In December last year, the federal government unveiled its Innovation Package with twenty-four measures aimed at revitalising innovation in Australia. As part of this $1.1 billion dollar package, a number of changes to insolvency laws have been proposed under the Insolvency Law Reform Bill 2015 (the Bill).
In February 2016 the bill passed the Senate without amendment and is therefore likely to become the Insolvency Law Reform Act 2016. The effective date of the new legislation is not yet known, however many are predicting a commencement date of 1 July 2017.
The Bill has a number of consequences for all insolvency practitioners, both corporate and personal, and promises to implement various reforms to align the three “R”s, registration, regulation and remuneration. For instance, the Bill proposes amending legislation such as the Corporations Act 2001 and the Bankruptcy Act 1966 to create a set of common rules, reduce cost, increase efficiency and stimulate competition in the practice and regulation of administrations and boost confidence in the professionalism and confidence of insolvency practitioners.
Further, the Bill aims to promote improved collaboration between the Australian Financial Security Authority (AFSA) and the Australian Securities and Investments Commission (ASIC).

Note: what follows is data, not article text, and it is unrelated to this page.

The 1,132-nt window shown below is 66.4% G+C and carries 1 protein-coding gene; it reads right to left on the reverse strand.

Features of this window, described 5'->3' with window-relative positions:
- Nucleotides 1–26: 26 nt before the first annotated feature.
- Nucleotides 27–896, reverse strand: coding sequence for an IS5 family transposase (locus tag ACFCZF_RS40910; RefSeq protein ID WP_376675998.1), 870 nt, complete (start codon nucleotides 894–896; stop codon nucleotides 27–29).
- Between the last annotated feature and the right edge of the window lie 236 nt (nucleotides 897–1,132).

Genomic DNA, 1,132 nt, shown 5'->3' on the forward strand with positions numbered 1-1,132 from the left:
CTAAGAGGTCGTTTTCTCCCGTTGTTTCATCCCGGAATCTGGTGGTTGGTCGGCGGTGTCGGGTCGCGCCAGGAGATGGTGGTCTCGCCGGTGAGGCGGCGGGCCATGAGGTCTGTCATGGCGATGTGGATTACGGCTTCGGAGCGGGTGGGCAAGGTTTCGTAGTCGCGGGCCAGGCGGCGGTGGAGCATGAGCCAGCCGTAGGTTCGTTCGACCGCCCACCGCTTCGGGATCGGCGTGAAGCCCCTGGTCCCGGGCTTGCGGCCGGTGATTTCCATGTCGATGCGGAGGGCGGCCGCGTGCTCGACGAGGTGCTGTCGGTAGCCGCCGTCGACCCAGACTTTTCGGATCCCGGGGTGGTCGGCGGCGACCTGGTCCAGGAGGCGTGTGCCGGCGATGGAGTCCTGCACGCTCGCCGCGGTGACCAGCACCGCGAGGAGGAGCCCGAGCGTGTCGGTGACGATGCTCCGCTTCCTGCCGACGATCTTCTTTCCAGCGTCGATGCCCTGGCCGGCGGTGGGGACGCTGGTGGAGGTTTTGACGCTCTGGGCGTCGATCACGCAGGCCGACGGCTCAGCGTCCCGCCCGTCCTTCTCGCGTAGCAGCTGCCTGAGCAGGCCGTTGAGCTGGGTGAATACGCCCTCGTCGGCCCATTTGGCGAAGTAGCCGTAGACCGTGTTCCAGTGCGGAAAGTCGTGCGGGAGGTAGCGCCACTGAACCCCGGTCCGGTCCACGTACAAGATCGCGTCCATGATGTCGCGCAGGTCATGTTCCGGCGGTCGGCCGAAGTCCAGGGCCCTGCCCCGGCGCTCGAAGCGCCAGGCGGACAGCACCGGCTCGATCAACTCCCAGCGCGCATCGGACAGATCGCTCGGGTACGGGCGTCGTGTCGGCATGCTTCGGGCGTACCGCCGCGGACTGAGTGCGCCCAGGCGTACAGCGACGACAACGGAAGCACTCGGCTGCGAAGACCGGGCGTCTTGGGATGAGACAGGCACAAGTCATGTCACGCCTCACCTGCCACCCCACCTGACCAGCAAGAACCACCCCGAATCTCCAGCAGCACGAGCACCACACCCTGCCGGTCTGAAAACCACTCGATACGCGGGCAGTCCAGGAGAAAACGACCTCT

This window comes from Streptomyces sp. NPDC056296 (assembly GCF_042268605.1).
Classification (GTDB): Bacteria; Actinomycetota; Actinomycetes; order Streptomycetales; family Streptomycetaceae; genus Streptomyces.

The Australian Restructuring Insolvency and Turnaround Association (ARITA) has welcomed the announcement of the reforms to the insolvency regime as part of the innovation statement.
The Main Changes – Practitioners
Some of the major changes for insolvency practitioners are:
- Registration of Practitioners: Increased alignment between registrations of corporate and personal insolvency practitioners. Corporate practitioners will no longer have indefinite registrations and must be renewed every three years, similar to that of a personal practitioner.
- Surveillance of Practitioners: Increased surveillance and audit powers of the Australian Securities and Investments Commission in relation to the review of conduct of corporate practitioners. Similar to that already undertaken by the Australian Financial Security Authority in respect of personal insolvency administrations.
- Remuneration of Practitioners: The introduction of a statutory minimum for remuneration of liquidators to remove the existing need to hold creditors’ meetings in assetless or low asset administrations.
The Main Changes – Processes & Creditors
Some of the major changes to creditors and the insolvency process in general are:
- Mandatory Meetings: Mandatory default creditors meetings and practitioner reporting requirements will be removed to allow flexibility depending on the type of the particular administration.
- Rights of Creditors: Increased rights of creditors to protect their interest during the course of an administration. As an example, creditors will now be in a position to propose a resolution to replace the incumbent liquidator without the need for applying to the Court. However, the Bill does provide the practitioner protection by allowing the Court to review the decision made by creditors. Creditors will also be able to appoint an independent specialist to review the performance of the incumbent practitioner.